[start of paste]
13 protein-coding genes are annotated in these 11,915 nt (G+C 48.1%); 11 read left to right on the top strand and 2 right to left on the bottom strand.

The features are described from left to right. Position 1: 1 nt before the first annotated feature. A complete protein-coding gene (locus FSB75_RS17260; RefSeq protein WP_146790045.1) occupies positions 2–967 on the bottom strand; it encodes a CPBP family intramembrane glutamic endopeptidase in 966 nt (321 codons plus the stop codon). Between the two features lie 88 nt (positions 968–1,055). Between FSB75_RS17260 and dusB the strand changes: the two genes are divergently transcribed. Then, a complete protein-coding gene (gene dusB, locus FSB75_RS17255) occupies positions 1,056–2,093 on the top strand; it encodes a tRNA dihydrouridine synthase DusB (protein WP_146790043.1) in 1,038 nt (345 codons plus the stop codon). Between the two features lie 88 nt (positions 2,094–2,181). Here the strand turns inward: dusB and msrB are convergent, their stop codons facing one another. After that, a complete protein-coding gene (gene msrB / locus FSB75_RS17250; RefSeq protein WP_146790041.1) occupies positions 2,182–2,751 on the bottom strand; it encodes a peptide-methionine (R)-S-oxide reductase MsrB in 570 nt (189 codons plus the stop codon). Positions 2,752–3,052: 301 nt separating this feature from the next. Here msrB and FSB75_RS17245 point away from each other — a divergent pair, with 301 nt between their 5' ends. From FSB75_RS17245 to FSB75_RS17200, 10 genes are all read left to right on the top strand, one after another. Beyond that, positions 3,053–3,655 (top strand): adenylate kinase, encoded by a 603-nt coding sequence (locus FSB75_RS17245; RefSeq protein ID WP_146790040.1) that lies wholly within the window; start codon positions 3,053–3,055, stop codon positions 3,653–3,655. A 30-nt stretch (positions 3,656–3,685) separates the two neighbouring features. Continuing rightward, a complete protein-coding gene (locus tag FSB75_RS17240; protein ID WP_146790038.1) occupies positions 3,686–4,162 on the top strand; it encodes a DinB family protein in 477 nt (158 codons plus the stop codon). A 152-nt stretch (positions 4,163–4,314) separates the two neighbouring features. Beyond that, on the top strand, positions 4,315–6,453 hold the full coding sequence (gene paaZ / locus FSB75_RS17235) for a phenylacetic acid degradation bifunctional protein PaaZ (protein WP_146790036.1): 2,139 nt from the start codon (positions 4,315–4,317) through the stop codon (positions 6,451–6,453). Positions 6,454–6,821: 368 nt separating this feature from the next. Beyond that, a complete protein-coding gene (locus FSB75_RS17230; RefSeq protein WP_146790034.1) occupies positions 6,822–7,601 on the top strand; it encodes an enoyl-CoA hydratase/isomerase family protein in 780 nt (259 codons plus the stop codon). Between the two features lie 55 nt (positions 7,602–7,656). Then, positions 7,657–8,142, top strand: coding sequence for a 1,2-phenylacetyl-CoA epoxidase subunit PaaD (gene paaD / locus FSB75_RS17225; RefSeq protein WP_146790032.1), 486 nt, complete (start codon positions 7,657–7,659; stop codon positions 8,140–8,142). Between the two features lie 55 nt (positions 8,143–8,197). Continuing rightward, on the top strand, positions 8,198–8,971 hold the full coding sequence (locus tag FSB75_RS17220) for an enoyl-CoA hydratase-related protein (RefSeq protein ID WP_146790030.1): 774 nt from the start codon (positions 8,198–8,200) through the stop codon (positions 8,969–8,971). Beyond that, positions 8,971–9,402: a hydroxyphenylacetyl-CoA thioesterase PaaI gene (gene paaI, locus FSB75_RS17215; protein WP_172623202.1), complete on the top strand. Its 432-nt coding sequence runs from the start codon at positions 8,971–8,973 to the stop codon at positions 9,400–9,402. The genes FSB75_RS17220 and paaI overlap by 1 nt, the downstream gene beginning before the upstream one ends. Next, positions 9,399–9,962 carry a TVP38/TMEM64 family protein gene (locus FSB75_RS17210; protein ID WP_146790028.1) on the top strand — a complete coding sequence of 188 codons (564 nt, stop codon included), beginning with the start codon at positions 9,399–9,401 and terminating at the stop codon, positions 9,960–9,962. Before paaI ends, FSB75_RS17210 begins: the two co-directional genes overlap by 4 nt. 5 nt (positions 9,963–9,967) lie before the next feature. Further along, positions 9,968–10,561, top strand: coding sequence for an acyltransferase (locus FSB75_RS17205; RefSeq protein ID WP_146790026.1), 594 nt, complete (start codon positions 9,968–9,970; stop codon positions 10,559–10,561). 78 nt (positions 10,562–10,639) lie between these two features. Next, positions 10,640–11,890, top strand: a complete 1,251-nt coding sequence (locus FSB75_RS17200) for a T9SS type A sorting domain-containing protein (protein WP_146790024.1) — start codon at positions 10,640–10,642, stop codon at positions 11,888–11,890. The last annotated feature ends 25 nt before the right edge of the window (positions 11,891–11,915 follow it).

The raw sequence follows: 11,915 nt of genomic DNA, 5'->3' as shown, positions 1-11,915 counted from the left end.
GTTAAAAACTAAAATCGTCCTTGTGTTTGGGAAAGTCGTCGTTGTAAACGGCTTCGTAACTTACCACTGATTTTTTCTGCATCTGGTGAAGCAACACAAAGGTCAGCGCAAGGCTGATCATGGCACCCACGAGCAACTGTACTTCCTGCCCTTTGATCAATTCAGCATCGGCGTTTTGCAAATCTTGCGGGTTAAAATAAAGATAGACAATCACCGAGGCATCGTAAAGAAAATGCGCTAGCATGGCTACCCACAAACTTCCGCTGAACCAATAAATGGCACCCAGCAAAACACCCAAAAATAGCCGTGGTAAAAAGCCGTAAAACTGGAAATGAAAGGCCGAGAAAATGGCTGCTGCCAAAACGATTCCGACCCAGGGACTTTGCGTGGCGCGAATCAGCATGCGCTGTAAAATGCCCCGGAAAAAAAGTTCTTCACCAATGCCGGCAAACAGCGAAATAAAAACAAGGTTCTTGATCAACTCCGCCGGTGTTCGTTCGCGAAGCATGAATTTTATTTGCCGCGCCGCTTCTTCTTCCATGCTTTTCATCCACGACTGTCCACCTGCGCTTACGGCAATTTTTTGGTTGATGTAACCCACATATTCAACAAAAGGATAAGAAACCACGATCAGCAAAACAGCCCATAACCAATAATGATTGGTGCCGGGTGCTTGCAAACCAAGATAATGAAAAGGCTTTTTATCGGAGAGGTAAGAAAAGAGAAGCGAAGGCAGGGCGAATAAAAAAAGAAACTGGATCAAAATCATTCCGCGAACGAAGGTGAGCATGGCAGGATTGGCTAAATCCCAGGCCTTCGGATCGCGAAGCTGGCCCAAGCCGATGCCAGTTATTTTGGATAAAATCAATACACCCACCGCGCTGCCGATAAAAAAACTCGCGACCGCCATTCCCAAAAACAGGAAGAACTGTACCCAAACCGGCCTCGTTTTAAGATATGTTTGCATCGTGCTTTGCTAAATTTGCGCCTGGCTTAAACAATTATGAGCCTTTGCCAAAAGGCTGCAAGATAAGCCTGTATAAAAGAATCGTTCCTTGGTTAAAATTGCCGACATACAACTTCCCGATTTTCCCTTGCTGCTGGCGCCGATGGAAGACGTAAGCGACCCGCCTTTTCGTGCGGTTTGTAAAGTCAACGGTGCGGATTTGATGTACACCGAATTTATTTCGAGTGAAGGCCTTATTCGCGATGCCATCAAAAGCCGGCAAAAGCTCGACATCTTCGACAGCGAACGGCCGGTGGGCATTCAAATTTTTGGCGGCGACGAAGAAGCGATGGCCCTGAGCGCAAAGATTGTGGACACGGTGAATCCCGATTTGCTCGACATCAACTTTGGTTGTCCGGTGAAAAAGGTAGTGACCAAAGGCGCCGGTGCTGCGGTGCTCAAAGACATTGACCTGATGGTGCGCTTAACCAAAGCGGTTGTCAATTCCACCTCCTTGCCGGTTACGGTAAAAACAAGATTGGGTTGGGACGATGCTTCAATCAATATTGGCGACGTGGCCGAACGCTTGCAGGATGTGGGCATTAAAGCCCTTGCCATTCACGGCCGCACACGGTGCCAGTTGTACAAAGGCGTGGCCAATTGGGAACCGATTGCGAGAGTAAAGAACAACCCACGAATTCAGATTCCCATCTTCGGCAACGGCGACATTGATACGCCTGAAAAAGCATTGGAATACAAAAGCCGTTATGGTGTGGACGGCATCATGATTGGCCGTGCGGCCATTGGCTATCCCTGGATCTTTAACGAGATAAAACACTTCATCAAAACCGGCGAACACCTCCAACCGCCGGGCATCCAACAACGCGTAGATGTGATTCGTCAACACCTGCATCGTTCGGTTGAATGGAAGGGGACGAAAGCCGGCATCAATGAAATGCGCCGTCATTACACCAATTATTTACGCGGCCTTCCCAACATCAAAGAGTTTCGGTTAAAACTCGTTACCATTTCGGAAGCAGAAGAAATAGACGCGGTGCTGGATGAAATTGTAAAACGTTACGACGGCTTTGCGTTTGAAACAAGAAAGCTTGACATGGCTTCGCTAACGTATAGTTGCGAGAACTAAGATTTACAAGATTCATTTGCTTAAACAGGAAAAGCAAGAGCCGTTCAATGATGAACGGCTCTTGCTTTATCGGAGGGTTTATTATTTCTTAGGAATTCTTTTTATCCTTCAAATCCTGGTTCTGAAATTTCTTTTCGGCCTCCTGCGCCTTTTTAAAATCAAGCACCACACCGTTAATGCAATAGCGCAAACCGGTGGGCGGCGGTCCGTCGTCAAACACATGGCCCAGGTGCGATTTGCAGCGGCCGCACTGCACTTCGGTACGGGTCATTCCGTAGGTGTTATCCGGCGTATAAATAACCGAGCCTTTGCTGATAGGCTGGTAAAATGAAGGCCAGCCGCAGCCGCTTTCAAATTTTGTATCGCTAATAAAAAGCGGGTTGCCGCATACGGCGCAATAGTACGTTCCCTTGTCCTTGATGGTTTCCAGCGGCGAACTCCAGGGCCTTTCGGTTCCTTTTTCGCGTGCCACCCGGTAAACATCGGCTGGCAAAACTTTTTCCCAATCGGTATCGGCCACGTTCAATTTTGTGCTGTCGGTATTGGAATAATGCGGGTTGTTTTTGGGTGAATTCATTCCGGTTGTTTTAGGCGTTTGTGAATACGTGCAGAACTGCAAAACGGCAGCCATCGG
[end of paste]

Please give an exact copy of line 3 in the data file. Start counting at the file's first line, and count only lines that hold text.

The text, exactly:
The raw sequence follows: 11,915 nt of genomic DNA, 5'->3' as shown, positions 1-11,915 counted from the left end.